In short, DRM is inherently proprietary. I think that failure to understand this point underlies a lot of confusion in the debate over DRM and the DMCA. A lot of reasonable people acknowledge that the current DRM has some problems, but have confidence that future generations of DRM technology will fix those problems, giving us flexible, interoperable DRM schemes that anyone is free to implement. Steve Wildstrom is one such commentator. But that hope amounts to a conceptual confusion. There’s no such thing as open source DRM and there never will be.

I’m not surprised that Ayars doesn’t get it. I’m more disappointed at the response of the FSF, because they ought to know better. Perhaps they did make the point to the reporter, but the reporter chose not to include it in the article.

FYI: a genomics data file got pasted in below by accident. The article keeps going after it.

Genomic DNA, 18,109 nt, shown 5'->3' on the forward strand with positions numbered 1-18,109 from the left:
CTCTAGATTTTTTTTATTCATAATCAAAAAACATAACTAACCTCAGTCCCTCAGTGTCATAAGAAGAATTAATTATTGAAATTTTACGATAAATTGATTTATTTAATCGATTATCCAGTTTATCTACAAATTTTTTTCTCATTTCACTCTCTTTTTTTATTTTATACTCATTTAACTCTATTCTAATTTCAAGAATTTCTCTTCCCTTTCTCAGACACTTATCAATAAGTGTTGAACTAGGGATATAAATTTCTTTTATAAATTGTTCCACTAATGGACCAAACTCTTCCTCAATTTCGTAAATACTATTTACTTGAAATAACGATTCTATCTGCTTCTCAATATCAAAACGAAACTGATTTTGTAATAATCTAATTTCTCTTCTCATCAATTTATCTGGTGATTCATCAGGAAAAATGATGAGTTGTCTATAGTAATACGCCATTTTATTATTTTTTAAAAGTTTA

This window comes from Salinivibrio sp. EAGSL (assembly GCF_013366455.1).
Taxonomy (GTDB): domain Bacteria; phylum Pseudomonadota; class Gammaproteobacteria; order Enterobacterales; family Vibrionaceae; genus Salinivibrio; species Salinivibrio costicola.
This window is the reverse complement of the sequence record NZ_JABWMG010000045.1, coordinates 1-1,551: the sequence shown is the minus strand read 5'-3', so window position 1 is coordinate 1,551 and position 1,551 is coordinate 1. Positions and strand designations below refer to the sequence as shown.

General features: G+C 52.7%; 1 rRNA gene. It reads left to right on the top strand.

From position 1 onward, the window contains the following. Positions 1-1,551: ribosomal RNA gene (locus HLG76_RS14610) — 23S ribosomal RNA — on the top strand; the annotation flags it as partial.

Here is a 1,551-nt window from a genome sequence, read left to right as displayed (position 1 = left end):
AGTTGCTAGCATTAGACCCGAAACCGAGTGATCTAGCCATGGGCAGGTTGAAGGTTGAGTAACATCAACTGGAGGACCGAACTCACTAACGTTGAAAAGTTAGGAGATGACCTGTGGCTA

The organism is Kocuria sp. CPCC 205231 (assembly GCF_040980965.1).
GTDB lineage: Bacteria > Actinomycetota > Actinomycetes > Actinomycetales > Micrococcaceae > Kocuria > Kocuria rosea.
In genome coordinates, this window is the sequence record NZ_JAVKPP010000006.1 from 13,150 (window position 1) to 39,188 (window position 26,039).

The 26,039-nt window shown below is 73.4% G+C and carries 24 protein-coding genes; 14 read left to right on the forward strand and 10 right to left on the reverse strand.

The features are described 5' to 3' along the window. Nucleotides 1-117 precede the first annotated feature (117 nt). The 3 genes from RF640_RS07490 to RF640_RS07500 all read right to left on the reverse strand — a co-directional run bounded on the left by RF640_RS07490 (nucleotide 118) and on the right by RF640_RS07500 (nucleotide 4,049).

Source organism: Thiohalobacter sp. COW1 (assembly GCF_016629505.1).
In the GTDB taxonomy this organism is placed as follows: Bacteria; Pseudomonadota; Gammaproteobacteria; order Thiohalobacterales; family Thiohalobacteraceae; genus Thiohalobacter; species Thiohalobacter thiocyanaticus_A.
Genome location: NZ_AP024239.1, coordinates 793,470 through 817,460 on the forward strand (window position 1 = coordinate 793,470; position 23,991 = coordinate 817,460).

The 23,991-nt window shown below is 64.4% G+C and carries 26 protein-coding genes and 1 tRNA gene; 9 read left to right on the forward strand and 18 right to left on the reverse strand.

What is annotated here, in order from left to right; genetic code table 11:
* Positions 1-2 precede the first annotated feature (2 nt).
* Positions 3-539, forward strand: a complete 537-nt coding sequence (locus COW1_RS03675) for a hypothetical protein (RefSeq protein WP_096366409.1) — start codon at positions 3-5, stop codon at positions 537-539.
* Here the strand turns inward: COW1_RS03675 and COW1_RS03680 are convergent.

• http://sepfield.com/ Tom Dunstan

    While that’s true of current generation hardware, Tim, it may not be in the future. If your hardware restricts what you can run on it, that code can be Linux just as much as anything else. See here for a summary of what’s being discussed.

    Put simply, RedHat (or whoever) could create a blessed kernel which respects DRM and only runs programs which do, and the TCG could assert that you’re running an official kernel and not some custom one to a remote DRM server or whatever.

    For that to work, it requires locked hardware, probably right down to the BIOS level, so that you can’t impersonate the TCG or do some sort of man-in-the-middle attack against it. And we know what will be the next step after locked hardware: legislation to prevent people from tinkering with their own machines. The DMCA and Broadcast flag idiocy has shown us what the DRM advocates in the content industries would really like to do with our PCs: turn them into TVs.

  • http://sepfield.com/ Tom Dunstan